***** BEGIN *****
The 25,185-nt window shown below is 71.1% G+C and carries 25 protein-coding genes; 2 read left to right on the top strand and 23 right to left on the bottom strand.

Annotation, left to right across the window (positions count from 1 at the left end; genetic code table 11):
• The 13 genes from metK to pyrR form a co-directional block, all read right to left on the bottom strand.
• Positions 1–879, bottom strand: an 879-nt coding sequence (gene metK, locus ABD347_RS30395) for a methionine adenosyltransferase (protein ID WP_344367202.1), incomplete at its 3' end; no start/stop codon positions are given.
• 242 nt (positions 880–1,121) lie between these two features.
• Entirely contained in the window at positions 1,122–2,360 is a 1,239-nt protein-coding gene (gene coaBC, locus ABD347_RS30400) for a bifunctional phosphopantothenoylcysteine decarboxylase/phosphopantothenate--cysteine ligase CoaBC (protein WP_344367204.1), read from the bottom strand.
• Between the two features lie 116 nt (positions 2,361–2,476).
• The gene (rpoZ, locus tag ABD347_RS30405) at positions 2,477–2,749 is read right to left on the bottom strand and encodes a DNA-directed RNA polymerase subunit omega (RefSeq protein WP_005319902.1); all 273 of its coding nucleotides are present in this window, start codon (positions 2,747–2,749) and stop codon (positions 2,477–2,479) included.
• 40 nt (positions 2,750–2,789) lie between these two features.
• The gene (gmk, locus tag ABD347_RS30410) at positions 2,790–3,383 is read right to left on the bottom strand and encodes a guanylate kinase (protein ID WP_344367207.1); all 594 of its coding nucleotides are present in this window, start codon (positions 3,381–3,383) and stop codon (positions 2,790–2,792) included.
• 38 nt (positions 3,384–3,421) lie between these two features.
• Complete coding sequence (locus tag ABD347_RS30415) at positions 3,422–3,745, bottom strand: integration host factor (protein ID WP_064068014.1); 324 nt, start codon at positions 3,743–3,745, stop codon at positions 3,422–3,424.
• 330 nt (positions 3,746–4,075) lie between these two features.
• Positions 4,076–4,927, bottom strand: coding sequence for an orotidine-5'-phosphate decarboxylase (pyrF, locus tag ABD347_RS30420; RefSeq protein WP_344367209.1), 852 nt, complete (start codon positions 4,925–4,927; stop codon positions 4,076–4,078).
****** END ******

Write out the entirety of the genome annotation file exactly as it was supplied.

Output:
The 25,185-nt window shown below is 71.1% G+C and carries 25 protein-coding genes; 2 read left to right on the top strand and 23 right to left on the bottom strand.

Annotation, left to right across the window (positions count from 1 at the left end; genetic code table 11):
• The 13 genes from metK to pyrR form a co-directional block, all read right to left on the bottom strand.
• Positions 1–879, bottom strand: an 879-nt coding sequence (gene metK, locus ABD347_RS30395) for a methionine adenosyltransferase (protein ID WP_344367202.1), incomplete at its 3' end; no start/stop codon positions are given.
• 242 nt (positions 880–1,121) lie between these two features.
• Entirely contained in the window at positions 1,122–2,360 is a 1,239-nt protein-coding gene (gene coaBC, locus ABD347_RS30400) for a bifunctional phosphopantothenoylcysteine decarboxylase/phosphopantothenate--cysteine ligase CoaBC (protein WP_344367204.1), read from the bottom strand.
• Between the two features lie 116 nt (positions 2,361–2,476).
• The gene (rpoZ, locus tag ABD347_RS30405) at positions 2,477–2,749 is read right to left on the bottom strand and encodes a DNA-directed RNA polymerase subunit omega (RefSeq protein WP_005319902.1); all 273 of its coding nucleotides are present in this window, start codon (positions 2,747–2,749) and stop codon (positions 2,477–2,479) included.
• 40 nt (positions 2,750–2,789) lie between these two features.
• The gene (gmk, locus tag ABD347_RS30410) at positions 2,790–3,383 is read right to left on the bottom strand and encodes a guanylate kinase (protein ID WP_344367207.1); all 594 of its coding nucleotides are present in this window, start codon (positions 3,381–3,383) and stop codon (positions 2,790–2,792) included.
• 38 nt (positions 3,384–3,421) lie between these two features.
• Complete coding sequence (locus tag ABD347_RS30415) at positions 3,422–3,745, bottom strand: integration host factor (protein ID WP_064068014.1); 324 nt, start codon at positions 3,743–3,745, stop codon at positions 3,422–3,424.
• 330 nt (positions 3,746–4,075) lie between these two features.
• Positions 4,076–4,927, bottom strand: coding sequence for an orotidine-5'-phosphate decarboxylase (pyrF, locus tag ABD347_RS30420; RefSeq protein WP_344367209.1), 852 nt, complete (start codon positions 4,925–4,927; stop codon positions 4,076–4,078).